Or, of course, Mo could just make a trade already.  There’s a week left until the deadline and while many of us dream of a Chris Sale trade, it’s going to be more likely that the Cardinals do something in the vein of Zack Cox for Edward Mujica.  Whatever Mo is going to do, though, it’d be nice to see him go out and do it.  However, given his track record, it’d be surprising to see a deal before Friday unless something comes along to force his hand.

Anyway, St. Louis goes up against Scott Kazmir tonight.  Kazmir was one of those guys that was attached to the Cards in the offseason before they settled on Mike Leake and he’s had a so-so season with the Dodgers.  He gave up just one run over seven innings against the Nationals last time out, but before that it was three runs in three innings to the Padres in Dodger Stadium, so you can’t be sure what you are going to get.  A crafty lefty, though, so that’s not a great thing for the Redbirds.  He faced off against them when they went out to LA earlier this year and went 8.2 innings, allowing three runs (two earned) over that span.

Matt Holliday 15 13 4 0 0 2 2 2 2 .308 .400 .769 1.169 0 0 0 0 0
Yadier Molina 6 6 0 0 0 0 0 0 1 .000 .000 .000 .000 0 0 0 0 0
Randal Grichuk 4 4 2 1 0 0 0 0 2 .500 .500 .750 1.250 0 0 0 0 0
Stephen Piscotty 4 4 1 0 0 0 0 0 0 .250 .250 .250 .500 0 0 0 0 0
Aledmys Diaz 3 2 0 0 0 0 0 1 0 .000 .333 .000 .333 0 0 0 0 0
Jedd Gyorko 3 3 1 0 0 0 0 0 0 .333 .333 .333 .667 0 0 0 0 0
Carlos Martinez 2 1 0 0 0 0 1 0 0 .000 .000 .000 .000 0 1 0 0 0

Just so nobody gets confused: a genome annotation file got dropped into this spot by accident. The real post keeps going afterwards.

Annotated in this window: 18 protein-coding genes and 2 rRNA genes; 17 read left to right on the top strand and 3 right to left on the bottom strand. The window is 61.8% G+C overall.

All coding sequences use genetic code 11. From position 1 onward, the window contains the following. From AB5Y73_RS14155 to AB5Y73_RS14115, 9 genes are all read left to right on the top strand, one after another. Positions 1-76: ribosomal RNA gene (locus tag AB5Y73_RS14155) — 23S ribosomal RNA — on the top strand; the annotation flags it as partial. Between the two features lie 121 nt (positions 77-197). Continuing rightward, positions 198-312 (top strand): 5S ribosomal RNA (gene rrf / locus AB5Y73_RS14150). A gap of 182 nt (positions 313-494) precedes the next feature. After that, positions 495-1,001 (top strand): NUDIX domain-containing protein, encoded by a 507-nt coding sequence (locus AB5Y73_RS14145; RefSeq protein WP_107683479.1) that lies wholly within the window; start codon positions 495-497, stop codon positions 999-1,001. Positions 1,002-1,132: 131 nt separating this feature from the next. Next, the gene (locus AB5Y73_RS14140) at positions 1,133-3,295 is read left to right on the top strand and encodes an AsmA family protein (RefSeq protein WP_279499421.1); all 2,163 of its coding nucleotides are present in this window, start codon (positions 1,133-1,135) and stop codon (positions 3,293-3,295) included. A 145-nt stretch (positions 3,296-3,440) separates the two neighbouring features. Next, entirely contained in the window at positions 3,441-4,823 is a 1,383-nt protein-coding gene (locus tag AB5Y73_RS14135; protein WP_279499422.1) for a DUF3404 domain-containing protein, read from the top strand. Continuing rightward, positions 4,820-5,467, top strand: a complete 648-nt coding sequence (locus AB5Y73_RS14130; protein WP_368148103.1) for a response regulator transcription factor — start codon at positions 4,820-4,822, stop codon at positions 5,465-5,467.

Jeremy Hazelbaker 1 1 1 0 0 1 2 0 0 1.000 1.000 4.000 5.000 0 0 0 0 0
Adam Wainwright 1 1 0 0 0 0 0 0 0 .000 .000 .000 .000 0 0 0 0 0
Total 39 35 9 1 0 3 5 3 5 .257 .308 .543 .851 0 1 0 0 0
Provided by Baseball-Reference.com: View Play Index Tool Used
Generated 7/24/2016.

It’s good to be back, folks.  Looking forward to some good talk down the stretch!


A long, long while ago I used to run a contest on a couple of message boards called YNOT.  (Full disclosure, the Montreal Expos board on what was then Baseballboards.net and now doesn’t exist did it first, but they let me borrow it.)  I did it on the blog a few times as well, though I’m not sure I’ve done it since we moved over to the Conclave.  Basically, the gist is that you answer questions pertaining to an event, usually a series but for this exercise we’re looking the second half.  I summarize the responses, grade them when everything is over, and publish the results.

With a potentially tumultuous second half coming up, I thought I’d put this out there and see who might be interested in giving it a spin.  I may try to hunt up some sort of small prize for the winner–don’t know what it’d be, but it wouldn’t be anything overwhelming, so don’t enter on that account–but if nothing else you could have bragging rights.  The questions are grouped into ones worth two points, ones worth four points, and ones worth five points, with a tiebreaker at the end.  70 points total because, well, seemed appropriate.

You can either fill out the following embedded form (keep scrolling, because there are about 21 questions plus the tiebreaker) or you can follow this link to find it in another tab on your browser.  Picks should be in before first pitch (give or take a few minutes, since we’re talking about a whole second half here) on Friday night.  Hope you enjoy and good luck!